Why do I not capitalize the word “god”?
Because I do not honor the concept, i.e., I don’t believe.
What I do believe, however, is that god — and its invention and application by men — is a very bad deal for women.
I’ve made the point before: religions, especially fundamentalist religions, were created by men to suppress women.
Ergo, I was, as usual, incensed to read this story about child custody “customs” in Orthodox Judaism in yesterday’s Times Metropolitan section: “Leaving the fold and losing custody.”
An Orthodox woman divorced her husband after realizing she was gay. In several courts, one of them secular, she was denied custody of her children, not so much because she was gay, but because…well, look at this first paragraph of this story and scream:
The questioning went on for days. Did she allow her children to watch a Christmas video? Did she include plastic Easter eggs as part of her celebration of the Jewish holiday of Purim? Did she use English nicknames for them, instead of their Hebrew names?
This grilling of Chavie Weisberger, 35, took place not in front of a rabbi or a religious court, but in State Supreme Court in Brooklyn, during a custody battle with her ultra-Orthodox Jewish ex-husband after she came out as lesbian and decided to leave the ultra-Orthodox fold. The stakes could not have been higher. In fact, the judge, Eric I. Prus, eventually ruled that she should lose custody of her children, largely because she had lapsed in raising them according to Hasidic customs.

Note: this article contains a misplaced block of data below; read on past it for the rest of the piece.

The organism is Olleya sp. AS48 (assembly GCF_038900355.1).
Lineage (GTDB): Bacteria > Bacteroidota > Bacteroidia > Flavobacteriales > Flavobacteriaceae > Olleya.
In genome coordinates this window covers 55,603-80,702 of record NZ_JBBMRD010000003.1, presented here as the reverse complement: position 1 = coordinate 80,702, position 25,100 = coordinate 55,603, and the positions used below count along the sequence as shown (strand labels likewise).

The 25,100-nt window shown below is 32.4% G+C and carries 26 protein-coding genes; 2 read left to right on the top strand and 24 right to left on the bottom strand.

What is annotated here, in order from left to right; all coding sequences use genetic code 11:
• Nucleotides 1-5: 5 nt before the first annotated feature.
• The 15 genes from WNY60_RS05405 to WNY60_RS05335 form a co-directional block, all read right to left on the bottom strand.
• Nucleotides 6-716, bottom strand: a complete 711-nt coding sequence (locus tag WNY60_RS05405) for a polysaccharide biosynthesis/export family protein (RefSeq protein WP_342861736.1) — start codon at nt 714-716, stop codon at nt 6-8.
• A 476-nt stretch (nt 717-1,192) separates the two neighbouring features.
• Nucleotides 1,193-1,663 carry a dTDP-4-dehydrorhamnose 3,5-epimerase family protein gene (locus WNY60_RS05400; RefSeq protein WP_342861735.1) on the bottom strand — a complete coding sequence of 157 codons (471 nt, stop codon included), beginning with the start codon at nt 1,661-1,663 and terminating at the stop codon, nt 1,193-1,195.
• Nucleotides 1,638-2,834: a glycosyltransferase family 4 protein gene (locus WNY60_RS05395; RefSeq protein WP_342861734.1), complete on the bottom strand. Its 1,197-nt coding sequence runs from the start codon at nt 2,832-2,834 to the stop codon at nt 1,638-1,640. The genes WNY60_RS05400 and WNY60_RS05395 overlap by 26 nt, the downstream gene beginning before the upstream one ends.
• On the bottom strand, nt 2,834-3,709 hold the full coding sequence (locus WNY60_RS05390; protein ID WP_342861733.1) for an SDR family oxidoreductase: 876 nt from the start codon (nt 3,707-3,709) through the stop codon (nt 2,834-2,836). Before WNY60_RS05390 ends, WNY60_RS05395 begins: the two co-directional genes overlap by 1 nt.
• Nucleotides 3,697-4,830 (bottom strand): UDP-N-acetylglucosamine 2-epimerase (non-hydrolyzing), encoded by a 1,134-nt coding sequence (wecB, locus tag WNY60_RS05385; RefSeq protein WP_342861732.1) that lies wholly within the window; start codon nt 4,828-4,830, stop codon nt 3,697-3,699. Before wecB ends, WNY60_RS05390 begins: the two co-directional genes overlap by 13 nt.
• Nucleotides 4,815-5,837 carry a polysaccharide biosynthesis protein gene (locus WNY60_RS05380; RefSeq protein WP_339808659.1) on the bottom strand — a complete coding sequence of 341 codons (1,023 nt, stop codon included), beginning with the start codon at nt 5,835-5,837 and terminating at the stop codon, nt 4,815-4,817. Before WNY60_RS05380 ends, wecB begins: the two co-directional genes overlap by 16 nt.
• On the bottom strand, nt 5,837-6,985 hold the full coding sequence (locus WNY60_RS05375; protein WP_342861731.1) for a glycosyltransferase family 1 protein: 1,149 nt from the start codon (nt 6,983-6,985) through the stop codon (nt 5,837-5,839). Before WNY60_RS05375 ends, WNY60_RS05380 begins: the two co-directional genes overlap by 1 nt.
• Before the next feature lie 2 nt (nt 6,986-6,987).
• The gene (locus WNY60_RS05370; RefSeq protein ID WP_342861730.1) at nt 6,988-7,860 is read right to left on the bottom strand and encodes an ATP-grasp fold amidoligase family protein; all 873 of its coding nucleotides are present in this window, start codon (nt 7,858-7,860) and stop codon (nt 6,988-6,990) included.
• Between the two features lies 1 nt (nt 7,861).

Fortunately, the appellate court reversed this decision because, “Justice Prus had erred in making religious observance the paramount factor when deciding custody.”
Justice Prus — who is Orthodox himself (surprise!) and saw Ms. Weisberger’s divorce agreement to raise her kids in Orthodoxy as a “contract” — should be removed from the bench.
I’d say much, much, much more except I have previously.